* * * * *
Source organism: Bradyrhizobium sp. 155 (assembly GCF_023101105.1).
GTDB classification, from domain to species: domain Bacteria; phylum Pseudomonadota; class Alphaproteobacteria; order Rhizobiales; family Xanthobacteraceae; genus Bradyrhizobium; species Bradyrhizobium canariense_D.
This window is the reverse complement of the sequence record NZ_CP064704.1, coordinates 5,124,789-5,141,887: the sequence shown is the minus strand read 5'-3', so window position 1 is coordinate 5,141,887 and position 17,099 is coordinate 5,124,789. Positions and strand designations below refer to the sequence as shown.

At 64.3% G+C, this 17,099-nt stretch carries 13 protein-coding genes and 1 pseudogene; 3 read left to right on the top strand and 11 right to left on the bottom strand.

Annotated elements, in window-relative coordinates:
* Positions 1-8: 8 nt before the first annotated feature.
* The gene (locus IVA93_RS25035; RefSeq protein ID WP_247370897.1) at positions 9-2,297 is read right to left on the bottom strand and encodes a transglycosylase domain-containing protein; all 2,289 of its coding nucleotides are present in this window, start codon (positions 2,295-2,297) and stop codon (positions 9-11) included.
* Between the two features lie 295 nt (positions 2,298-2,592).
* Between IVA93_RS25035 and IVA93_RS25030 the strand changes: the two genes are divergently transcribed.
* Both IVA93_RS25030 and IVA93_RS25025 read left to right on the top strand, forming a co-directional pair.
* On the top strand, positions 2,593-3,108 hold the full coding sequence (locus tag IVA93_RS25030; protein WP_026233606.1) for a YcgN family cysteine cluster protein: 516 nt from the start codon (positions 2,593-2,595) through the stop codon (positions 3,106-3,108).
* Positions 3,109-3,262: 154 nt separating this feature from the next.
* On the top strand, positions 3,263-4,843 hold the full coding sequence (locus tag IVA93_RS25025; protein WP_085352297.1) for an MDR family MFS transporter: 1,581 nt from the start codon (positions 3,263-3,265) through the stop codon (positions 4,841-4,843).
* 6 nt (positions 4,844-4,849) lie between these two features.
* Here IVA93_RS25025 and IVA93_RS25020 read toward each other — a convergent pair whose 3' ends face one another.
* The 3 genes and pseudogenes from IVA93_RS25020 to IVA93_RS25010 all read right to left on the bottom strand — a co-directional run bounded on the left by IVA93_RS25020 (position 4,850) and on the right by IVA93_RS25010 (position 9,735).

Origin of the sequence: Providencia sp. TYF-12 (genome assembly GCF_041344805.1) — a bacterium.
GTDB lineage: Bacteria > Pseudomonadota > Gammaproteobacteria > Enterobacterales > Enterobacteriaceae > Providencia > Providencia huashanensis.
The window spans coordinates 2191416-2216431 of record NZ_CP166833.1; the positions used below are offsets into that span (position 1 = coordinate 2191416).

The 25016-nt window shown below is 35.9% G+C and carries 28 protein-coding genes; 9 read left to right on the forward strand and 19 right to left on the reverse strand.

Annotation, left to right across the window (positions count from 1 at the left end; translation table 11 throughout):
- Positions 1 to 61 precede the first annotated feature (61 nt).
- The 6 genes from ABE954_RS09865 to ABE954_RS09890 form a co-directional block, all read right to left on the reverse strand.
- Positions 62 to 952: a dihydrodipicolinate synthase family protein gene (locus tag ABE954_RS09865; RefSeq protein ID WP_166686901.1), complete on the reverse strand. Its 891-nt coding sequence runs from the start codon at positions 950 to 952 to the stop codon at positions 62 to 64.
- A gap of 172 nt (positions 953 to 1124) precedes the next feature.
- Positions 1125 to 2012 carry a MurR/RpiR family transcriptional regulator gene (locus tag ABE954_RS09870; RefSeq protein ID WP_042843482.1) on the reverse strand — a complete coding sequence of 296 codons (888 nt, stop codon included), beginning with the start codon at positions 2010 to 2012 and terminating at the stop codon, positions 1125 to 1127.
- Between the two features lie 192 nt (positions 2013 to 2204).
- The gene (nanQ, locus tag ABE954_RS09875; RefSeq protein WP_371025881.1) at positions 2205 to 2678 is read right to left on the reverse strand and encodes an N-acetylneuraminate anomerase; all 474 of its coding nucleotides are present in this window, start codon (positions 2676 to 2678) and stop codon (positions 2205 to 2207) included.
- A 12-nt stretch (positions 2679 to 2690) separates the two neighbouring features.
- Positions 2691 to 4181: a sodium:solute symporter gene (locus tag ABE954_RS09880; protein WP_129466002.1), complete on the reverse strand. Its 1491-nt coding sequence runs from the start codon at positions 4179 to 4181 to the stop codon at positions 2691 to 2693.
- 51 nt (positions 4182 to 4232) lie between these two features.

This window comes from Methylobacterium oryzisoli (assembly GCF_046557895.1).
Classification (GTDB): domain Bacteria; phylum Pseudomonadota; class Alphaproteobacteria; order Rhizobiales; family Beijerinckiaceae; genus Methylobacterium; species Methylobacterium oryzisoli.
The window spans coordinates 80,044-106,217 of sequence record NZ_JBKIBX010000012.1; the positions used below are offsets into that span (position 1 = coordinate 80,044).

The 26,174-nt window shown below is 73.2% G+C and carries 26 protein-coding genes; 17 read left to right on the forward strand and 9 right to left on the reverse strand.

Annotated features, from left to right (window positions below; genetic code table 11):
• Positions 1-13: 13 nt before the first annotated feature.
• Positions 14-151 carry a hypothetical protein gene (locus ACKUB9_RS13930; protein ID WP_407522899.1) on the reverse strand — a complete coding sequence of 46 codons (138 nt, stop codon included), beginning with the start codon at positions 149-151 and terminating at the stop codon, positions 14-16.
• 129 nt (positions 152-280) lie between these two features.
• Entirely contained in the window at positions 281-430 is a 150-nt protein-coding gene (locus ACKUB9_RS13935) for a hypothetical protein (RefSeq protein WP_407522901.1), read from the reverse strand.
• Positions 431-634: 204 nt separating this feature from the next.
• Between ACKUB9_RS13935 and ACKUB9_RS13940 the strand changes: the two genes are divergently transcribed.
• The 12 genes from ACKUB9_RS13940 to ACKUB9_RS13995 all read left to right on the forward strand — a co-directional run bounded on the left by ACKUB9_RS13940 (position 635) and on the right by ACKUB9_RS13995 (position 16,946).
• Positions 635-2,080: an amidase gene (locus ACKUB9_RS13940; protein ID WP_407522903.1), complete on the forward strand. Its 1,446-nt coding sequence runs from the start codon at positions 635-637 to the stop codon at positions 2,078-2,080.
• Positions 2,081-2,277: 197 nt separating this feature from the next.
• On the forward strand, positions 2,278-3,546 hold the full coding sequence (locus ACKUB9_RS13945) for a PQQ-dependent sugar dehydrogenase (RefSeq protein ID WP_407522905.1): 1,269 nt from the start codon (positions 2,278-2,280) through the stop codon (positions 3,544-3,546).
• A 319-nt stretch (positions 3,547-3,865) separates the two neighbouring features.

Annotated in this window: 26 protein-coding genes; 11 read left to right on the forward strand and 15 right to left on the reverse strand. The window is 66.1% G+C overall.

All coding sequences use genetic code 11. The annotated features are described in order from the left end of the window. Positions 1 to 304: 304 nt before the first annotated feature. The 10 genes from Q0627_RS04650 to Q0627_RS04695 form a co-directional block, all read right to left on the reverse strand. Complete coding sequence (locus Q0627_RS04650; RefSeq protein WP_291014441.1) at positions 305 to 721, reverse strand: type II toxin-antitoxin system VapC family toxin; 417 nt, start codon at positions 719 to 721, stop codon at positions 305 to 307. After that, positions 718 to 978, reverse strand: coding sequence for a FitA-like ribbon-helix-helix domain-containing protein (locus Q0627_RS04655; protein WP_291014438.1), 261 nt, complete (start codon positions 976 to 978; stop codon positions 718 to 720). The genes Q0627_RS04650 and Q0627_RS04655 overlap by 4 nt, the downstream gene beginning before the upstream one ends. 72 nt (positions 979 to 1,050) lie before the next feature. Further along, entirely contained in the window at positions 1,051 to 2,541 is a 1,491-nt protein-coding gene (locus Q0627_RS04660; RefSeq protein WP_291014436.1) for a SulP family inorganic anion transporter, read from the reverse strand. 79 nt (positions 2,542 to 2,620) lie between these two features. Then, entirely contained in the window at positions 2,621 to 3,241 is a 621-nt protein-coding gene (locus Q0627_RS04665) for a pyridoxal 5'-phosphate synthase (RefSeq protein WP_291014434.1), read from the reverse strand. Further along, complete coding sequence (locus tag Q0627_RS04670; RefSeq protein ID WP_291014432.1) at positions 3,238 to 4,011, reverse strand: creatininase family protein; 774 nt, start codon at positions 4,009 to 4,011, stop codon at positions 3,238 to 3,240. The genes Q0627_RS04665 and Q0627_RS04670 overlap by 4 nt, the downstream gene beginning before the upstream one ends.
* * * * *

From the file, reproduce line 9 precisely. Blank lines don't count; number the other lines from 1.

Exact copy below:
* Between IVA93_RS25035 and IVA93_RS25030 the strand changes: the two genes are divergently transcribed.